status quo, what is needed is a mechanism to tap into and capitalise on
the inherent civic spirit that the young people of Pakistan and their
communities feel by raising awareness about how young people can be
engaged since the advantages for both the stakeholders the young people
themselves and their community, are large. It is clear that despite lack
of government support there are a number of NGOs and informal associations
in the voluntary sector that are capitalising on this civic spirit and
engaging young people in order to address genuine community needs like
Akhuwat, Rabtt and NGP. Today, which is the International Youth Day we
need to celebrate the civic spirit that lies within our youth.
always breathes an air of creativity into the otherwise pedestrian
political scene. No wonder, election time in Pakistan is never boring.
History suggests that every election has something new in store and, more
often than not, political contenders target one specific demographic of
Pakistan’s diverse population.
Presidential Election of 1965 aimed at garnering the support of
Pakistan’s ruling elite. The 1970 election threw light on the plight of
the common man as Bhutto’s slogans of ‘Roti, Kapra and Makaan’
echoed throughout the country while Benazir Bhutto’s 1988 campaign
widely centered around democratic principles after years of martial law.
So how are this year’s
election campaigns unique?
This time around all
parties from the PTI to the PML-N, from PPP up to the PML-Q, have their
head gripped around the youth. The question remains, do the measures taken
by these parties benefit the youth in any way?
But before this question is answered, it’s necessary to take into
account the lessons from the past. Did Benazir Bhutto’s government
suddenly empower women?
Did Ayub Khan’s forced
modernisation measures suddenly modernise Pakistanis? Did Bhutto’s
slogans of roti, kapra and makan rid the common man of the feudal system
that prevails throughout Pakistan despite the fact that he at least
acknowledged the importance of the poor?
Sadly, the answer to all
these questions lies in the negative. Pakistan’s 65 year history is
spotted with innumerable examples of unfulfilled promises, so, how is it
likely that the promises made to the youth will be kept?
Probably the answer to
this question lies in the fact that 40 million out of the 84.3 million
eligible members are part of the youth.
So what is it that these
parties are doing for the youth?
Let’s start with the
PML-N. Earlier this year we saw the much criticised laptop campaign during
which over a hundred thousand laptops were distributed to the youth
throughout Punjab. On top of that the worthy chief minister also announced
a further hundred thousand laptops that are meant to be distributed to the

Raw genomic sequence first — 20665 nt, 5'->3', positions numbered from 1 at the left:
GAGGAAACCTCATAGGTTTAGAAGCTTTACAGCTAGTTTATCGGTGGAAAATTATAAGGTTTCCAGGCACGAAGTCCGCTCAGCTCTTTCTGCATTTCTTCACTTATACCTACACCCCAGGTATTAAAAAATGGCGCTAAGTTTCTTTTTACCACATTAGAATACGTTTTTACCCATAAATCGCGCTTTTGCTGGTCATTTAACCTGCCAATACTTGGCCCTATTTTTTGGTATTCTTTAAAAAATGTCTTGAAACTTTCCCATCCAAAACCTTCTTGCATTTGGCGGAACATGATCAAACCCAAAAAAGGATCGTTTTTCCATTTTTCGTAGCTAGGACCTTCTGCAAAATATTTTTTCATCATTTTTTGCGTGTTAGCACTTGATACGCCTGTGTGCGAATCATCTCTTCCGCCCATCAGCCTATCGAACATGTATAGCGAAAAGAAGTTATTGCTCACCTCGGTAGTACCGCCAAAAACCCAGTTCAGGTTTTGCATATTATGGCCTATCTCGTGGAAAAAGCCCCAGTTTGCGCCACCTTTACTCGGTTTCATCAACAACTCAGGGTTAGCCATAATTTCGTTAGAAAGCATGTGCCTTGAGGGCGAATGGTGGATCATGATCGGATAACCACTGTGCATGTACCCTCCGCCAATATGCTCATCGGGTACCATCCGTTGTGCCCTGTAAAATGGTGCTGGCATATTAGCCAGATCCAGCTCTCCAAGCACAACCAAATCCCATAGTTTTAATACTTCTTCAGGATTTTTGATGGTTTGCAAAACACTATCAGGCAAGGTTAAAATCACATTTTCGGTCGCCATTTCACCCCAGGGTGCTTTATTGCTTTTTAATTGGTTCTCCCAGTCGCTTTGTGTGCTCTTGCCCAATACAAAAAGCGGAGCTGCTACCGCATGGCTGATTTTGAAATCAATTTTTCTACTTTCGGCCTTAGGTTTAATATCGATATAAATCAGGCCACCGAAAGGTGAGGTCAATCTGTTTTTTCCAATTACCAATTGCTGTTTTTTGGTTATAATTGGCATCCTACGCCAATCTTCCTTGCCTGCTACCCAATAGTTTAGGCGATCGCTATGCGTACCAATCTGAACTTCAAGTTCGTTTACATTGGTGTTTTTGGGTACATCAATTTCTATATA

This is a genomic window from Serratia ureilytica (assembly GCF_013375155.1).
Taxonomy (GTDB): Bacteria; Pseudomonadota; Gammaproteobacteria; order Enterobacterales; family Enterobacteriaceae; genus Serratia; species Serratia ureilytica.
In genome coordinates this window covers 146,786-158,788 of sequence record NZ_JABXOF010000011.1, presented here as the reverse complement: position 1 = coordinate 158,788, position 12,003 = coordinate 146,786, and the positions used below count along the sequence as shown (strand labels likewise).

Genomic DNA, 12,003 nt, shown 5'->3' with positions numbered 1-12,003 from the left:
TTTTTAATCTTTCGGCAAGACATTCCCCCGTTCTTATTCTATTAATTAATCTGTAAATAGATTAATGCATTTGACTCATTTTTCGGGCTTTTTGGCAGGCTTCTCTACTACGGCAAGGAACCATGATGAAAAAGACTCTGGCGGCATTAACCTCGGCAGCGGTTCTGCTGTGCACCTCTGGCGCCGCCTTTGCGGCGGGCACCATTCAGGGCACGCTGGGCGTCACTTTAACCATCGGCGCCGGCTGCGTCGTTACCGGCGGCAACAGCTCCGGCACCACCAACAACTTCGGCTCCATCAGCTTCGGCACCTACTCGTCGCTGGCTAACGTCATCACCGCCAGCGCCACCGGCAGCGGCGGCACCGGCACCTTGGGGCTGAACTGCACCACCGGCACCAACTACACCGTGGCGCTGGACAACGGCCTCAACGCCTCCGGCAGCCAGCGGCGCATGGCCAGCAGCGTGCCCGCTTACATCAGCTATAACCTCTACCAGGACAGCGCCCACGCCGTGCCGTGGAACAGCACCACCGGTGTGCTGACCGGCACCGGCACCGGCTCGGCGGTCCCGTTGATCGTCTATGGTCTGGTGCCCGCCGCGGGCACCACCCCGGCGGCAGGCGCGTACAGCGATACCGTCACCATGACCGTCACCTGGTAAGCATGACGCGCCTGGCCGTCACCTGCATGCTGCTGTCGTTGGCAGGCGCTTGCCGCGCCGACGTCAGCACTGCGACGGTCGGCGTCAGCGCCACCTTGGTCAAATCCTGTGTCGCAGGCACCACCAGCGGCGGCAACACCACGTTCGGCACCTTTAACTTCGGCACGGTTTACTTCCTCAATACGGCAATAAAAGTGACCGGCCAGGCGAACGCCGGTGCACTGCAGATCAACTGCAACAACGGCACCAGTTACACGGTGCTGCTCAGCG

youth. The chief minister’s attempts to appease his potential voters do
not end here. This summer, Mr. Sharif inaugurated the Punjab Youth
Festival which rewards a youth’s spectacular idea with a huge sum of
three hundred and fifty thousand.
Tehreek-e-Insaaf under the ‘visionary’ Imran Khan on the contrary has
a different take on empowering the youth. Mr. Khan’s slogans remind me
of Bhutto’s slogans only that the common man has conveniently been
replaced by the youth. “Only the youth can effect change in this
country,” says an emotionally charged Imran in each and every rally.
Funnily enough, Mr. Khan
and his words have clearly had an impact on the youth where most of the
urban youth it seems believes in giving him a chance.
However, the Pakistan
People’s Party seems to have a different spin on empowering the youth.
The Pakistan People’s Party has presented the young Bilawal as the face
of this so- called evolving party which claims to actually give the youth
a chance to become part of politics as opposed to just playing the role of
While, all of these
initiatives may give the youth the importance of being the primary
stakeholder in our political process, they don’t seem to change the
abysmal state of affairs of a Pakistani youth’s everyday life.
I know this won’t come
as much of a surprise, but the youth needs more. Probably equitable
education, health and job opportunities wouldn’t be too bad to start
with. If not that, then a few public wifi hotspots across the city which
can very well assist the use of technology by the youth won’t even be
that bad an idea.
Or if the government is
feeling particularly generous, student discounts on public transport like
those offered in India won’t be that bad an idea either.
Only time can tell if
these parties, once re-elected into office, can effect change or not and
draft policies that actually aid these 43 million effectors of change.
Until then, all I can do
is wish you a Happy Youth Day.
* Exhibition of
Calligraphy at Ejaz Galleries. Ten artists from Lahore and Karachi are
exhibiting their works. The artists are: Shahid Rana, Bin Quallander, M.A.
Bukhari, Noureen Akhtar, Jamshed Qaiser, Aamir Kamal, Arif Khan, Asad
Faruki, Mashkoor Raza, Tariq Javid.
* Exhibition: Hidden
Agenda by Ayesha Siddiqui at Koel Gallery opening on Aug 11 from 5-8pm.
The exhibition will remain open till Aug 31.
* Palestine Film
Festival: ‘Palestine Blues’ today at Café Bol at 8:15 pm. The film
examines the grassroots resistance movement that has sprung up against
* Lecture on Ethics of
Disagreement on Wednesdays till August 15 at Hast-o-Neest Centre for
Traditional Art and Culture. Timings: 3:00-4:00pm.
* Farsi, Arabic and
Calligraphy lessons at the Hast-o-Neest Centre for Traditional Art and
Culture for the month of Ramazan till August 18. Short courses are also
* Open Mic at The
Knowledge Factory on Friday, Aug 24 at 8:00 pm.